Acclaimed horror author and Stephen King collaborator Peter Straub dies at 79

From his seminal 1979 novel Ghost Story:

Influence on writers like and friends Stephen KingJoe Hill, Neil Gaiman Straub has left an indelible mark on the world of horror and fantasy fiction, helping to lift the genre from neglected pulp to a genre of consequence and depth.
Born in Wisconsin, Stroub’s childhood was shattered by a traumatic event in first grade. website), an incident that left a nightmare for almost 30 years of his life—that is, until he began writing horror fiction.
“I was a lot less kid than I used to be,” he said of the accident in a 2016 interview. salon“Once I understood the results, I was much more able to deal with them. It also meant that the material was available for conscious thematic use.”
After publishing two novels with little fanfare, Straub first ventured into the supernatural with 1975’s Julia. However, it was “Ghost Story” that became his breakthrough. It is the story of four elderly men who exchange ghost stories until they suspect they are possessed by them.Both of those books later Film adaptation.

“Ghost Story” made Straub a lifelong fan and occasional collaborator of King magazine. King had by then published books such as “Carrie” and “The Shining.” (Their output has helped cement genre fiction as a legitimate art form.) The two are set in his 1984 adventure trying to save his mother’s life while navigating a perilous parallel universe. They collaborated on the fantasy epic “Talisman,” which follows a young boy, and again on the 2001 sequel. .

King, in response to the news of Straub’s death, called Their collaboration is “one of the great joys of[his]creative life.”

Straub used his writing not only as a vessel for childhood trauma, but as a means of exploring the more painful elements of being alive. In his work, he explored themes such as childhood bullying, family loss, abuse, and suicide.

“There are a lot of things that people generally want to avoid, but I’m temperamentally unavoidable,” she told Salon. “This sort of thing is very important in allowing us to see what’s going on around us in a proper way.”

Straub continued to write throughout his life, from the 1988 Vietnam War-inspired Coco to the 2016 collection of short stories Interior Darkness. He resisted categorizing his work solely as horror — there were certainly elements of the macabre and supernatural, but he found them to be as complex as his,’ he said I have written on his website.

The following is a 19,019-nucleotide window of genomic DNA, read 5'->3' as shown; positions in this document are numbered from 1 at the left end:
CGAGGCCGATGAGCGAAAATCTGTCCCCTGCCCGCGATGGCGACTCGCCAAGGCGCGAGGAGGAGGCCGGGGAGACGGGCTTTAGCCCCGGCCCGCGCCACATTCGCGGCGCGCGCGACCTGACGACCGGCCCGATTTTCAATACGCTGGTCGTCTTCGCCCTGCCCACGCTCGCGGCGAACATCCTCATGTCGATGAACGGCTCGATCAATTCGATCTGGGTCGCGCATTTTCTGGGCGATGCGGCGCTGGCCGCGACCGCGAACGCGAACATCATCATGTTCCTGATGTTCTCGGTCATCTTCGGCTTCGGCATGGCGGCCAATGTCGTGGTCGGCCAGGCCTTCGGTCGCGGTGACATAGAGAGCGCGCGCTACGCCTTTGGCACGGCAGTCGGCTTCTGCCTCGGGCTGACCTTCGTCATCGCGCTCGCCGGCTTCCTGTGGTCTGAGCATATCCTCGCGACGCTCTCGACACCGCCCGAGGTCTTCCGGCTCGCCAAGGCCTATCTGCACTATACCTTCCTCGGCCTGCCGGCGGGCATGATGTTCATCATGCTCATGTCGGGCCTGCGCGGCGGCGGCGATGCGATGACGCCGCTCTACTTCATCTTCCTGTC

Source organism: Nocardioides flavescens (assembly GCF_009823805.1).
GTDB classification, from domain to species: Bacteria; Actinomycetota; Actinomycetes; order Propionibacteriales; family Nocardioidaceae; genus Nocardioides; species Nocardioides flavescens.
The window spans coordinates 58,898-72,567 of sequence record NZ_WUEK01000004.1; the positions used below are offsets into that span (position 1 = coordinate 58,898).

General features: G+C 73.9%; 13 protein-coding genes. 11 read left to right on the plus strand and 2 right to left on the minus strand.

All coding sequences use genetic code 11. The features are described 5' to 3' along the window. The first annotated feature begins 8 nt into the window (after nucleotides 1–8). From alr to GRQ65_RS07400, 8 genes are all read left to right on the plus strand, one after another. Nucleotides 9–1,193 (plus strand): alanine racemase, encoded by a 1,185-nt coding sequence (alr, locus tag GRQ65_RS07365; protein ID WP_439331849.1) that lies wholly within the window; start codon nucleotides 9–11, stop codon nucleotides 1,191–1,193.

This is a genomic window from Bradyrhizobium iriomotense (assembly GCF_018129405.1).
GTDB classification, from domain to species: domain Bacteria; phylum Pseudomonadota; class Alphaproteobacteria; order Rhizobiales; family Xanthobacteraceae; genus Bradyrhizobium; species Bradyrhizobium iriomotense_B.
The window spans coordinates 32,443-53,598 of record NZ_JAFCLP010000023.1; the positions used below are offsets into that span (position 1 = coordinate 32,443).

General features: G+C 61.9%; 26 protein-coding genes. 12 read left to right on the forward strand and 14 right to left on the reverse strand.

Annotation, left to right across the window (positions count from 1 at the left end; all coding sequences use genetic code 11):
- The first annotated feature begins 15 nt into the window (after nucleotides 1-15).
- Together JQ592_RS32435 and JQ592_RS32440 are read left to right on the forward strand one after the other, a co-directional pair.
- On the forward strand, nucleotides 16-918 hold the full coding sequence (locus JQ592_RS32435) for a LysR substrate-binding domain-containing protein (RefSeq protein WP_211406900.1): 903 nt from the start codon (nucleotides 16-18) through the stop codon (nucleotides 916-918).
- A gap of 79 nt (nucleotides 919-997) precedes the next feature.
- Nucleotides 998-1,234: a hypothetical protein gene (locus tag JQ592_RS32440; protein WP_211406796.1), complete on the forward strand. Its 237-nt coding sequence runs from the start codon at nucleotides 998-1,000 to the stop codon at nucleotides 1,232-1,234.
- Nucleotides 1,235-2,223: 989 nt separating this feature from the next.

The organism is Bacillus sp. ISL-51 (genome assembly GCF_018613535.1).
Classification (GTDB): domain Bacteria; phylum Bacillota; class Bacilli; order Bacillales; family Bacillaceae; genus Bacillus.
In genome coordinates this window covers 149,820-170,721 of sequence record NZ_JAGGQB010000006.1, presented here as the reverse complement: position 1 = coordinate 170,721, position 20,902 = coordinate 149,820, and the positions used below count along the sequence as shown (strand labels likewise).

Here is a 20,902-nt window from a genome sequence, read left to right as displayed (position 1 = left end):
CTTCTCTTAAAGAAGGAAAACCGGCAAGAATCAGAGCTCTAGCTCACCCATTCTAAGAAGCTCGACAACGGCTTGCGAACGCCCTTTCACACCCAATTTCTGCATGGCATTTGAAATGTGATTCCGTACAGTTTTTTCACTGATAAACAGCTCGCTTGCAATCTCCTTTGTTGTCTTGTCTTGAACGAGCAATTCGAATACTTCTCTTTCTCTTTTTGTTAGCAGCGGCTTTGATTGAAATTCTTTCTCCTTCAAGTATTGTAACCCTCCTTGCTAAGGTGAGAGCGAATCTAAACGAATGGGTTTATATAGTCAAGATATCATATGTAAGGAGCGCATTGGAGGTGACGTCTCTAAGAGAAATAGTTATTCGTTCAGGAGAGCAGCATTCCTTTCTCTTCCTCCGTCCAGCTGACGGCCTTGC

Straub was loved by fellow writers

Fear aside, Straub had a fulfilling personal life. keep Susan Straub started a long-running “Read to Me” literacy program that encourages mothers to read to their young children. established. The pair had two children, Ben and Emma.
Straub was a lifelong lover and expert in jazz music. “Recommended by Peter Straub” On his website section, many of the albums he lists are jazz. (The admiration between musician and Strobe was mutual: indie legend Nick Cave inspired From Straub’s work on several songs.) He also moonlighted briefly as an actor on soap operas and appeared in several episodes of “One Life to Live” as a former police detective.

His daughter recently published “This Time Tomorrow”, a fiction loosely inspired by the months she visited Straub in 2020 when he was hospitalized with heart disease. In her book, a woman visiting her ailing father in her hospital suddenly travels back in time to her 16th birthday and is reunited with her young and energetic father.

“That book and our mutual understanding did not doubt for a moment that when he passed away, he knew how grateful I was to be his. I have written on Twitter after his father’s death
Fellow horror writers remembered Peter Straub as a friend as kind as he was talented.Joe Hill, writer, son of the King, called He’s “the most incredible nice guy to kids” and a “great f********g writer.” Neil Gaiman also praised his work, remembered One of “(his) best friends ever known,” Straub performed a difficult crow yoga pose in a Wisconsin men’s restroom.
In a 2016 interview, Straub shared his deep thoughts on loss and grief through the lens of horror fiction. Publisher’s Weekly.

“Loss befalls us all. Loss is half the human story,” he told the publication. Our knowledge of such exalted states consists largely of their existence being retained in memory.Adult humans live with the certainty of grief. It deepens us and opens us up to other people who have been there.”


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